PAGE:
In vitro differentiation of human neuroblastoma cells induced by sodium phenylacetate

Cancer Lett. 1993 Jun 15;70(1-2):15-24. doi: 10.1016/0304-3835(93)90069-l.


Sodium phenylacetate (NaPA) at concentrations ranging from 2 to 6 mM stimulated morphological differentiation of two human neuroblastoma cell lines IMR-32 and UKF-NB-3. These concentrations inhibited growth and DNA synthesis of the cells in a dose dependent manner without significant effect on cell viability. The differentiated cells showed pseudoganglia formation and extension of cellular processes. The morphological differentiation in both cell lines was accompanied by decreased expression of N-myc oncoprotein. These results suggest that NaPA at concentrations, which have been achieved in humans with no significant adverse effects, promotes differentiation of cultured human neuroblastoma cells in association with the reduced expression of the malignant phenotype.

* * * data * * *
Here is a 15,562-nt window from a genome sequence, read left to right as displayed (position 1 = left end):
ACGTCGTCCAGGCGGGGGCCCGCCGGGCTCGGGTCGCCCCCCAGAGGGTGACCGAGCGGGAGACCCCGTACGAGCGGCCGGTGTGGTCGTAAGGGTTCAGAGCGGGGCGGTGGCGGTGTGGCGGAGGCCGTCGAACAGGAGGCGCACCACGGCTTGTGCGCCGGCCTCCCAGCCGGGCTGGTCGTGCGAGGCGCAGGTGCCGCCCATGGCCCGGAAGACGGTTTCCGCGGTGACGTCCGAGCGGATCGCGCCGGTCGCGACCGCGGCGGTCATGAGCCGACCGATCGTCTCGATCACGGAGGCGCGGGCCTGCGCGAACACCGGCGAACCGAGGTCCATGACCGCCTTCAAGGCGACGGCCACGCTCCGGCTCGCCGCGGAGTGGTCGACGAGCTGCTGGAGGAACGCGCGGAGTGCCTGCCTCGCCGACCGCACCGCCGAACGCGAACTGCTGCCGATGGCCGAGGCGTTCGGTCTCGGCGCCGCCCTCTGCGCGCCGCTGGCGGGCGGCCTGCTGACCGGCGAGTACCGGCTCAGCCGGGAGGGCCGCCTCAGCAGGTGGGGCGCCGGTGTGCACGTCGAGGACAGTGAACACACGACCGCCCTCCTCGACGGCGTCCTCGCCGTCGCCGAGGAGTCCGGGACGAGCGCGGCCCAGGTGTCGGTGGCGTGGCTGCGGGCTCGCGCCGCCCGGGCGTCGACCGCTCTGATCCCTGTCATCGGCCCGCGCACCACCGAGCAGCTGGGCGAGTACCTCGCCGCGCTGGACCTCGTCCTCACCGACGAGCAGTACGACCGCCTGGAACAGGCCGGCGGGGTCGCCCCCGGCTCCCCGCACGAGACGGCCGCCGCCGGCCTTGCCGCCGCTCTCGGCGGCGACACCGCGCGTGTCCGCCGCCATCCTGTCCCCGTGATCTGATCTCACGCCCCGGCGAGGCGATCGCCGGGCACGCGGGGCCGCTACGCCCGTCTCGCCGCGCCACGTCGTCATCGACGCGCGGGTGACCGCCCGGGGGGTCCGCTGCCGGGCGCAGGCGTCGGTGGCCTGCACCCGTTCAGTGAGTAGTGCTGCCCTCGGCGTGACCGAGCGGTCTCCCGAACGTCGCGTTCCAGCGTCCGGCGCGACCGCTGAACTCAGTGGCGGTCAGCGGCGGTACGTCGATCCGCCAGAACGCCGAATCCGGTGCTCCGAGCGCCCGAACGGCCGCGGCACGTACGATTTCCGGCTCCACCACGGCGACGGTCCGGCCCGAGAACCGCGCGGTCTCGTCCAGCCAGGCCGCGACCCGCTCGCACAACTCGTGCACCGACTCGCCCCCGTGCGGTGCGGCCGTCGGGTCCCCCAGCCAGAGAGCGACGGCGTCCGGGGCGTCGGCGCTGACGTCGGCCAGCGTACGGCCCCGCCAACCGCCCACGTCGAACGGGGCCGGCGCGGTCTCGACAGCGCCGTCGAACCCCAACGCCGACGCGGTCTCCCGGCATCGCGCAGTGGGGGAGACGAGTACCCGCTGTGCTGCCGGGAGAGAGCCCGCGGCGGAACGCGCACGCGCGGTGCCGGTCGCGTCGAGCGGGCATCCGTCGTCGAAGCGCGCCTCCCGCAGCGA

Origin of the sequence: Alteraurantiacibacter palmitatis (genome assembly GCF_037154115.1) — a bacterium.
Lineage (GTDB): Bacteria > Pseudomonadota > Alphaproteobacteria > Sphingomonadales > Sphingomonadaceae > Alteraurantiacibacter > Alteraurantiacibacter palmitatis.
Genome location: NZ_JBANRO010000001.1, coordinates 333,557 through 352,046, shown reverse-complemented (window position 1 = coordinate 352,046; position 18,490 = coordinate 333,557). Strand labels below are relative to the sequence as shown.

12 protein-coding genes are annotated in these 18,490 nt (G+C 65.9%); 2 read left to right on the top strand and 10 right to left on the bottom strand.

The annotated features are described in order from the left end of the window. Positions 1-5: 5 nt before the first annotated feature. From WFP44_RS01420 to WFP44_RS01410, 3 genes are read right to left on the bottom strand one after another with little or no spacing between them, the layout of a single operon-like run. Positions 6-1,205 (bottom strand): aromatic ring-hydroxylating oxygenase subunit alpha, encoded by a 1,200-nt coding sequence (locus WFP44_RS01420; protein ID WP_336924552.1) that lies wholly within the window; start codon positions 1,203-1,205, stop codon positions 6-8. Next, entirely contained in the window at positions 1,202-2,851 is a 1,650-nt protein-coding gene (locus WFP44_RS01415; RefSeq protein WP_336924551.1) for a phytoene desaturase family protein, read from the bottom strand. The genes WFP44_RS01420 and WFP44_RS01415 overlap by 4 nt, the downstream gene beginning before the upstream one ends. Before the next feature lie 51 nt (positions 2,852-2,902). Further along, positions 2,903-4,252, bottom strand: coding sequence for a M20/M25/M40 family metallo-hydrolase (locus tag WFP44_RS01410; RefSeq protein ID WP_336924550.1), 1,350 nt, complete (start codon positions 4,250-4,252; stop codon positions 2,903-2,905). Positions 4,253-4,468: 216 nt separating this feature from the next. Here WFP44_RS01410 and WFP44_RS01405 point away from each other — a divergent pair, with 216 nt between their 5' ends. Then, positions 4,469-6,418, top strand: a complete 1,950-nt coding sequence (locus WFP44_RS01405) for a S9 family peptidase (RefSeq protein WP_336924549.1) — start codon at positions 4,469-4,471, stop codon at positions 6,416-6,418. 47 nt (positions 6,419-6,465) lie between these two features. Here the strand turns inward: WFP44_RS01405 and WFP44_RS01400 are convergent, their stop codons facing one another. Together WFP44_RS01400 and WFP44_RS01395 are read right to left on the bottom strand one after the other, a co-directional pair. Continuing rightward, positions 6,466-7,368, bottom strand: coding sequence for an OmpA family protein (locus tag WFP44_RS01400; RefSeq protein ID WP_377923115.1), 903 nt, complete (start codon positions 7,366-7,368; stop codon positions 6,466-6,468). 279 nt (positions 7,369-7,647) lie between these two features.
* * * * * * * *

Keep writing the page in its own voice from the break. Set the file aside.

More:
Publication types

  • Research Support, Non-U.S. Gov't

MeSH terms

  • Cell Differentiation / drug effects*
  • Cell Division / drug effects
  • Cell Survival / drug effects
  • Culture Media / chemistry
  • DNA, Neoplasm / biosynthesis
  • DNA, Neoplasm / drug effects
  • Humans
  • Neuroblastoma / metabolism
  • Neuroblastoma / pathology*
  • Phenylacetates / pharmacology*
  • Proto-Oncogene Proteins c-myc / metabolism
  • Tretinoin / pharmacology
  • Tumor Cells, Cultured


  • Culture Media
  • DNA, Neoplasm
  • Phenylacetates
  • Proto-Oncogene Proteins c-myc
  • Tretinoin
  • phenylacetic acid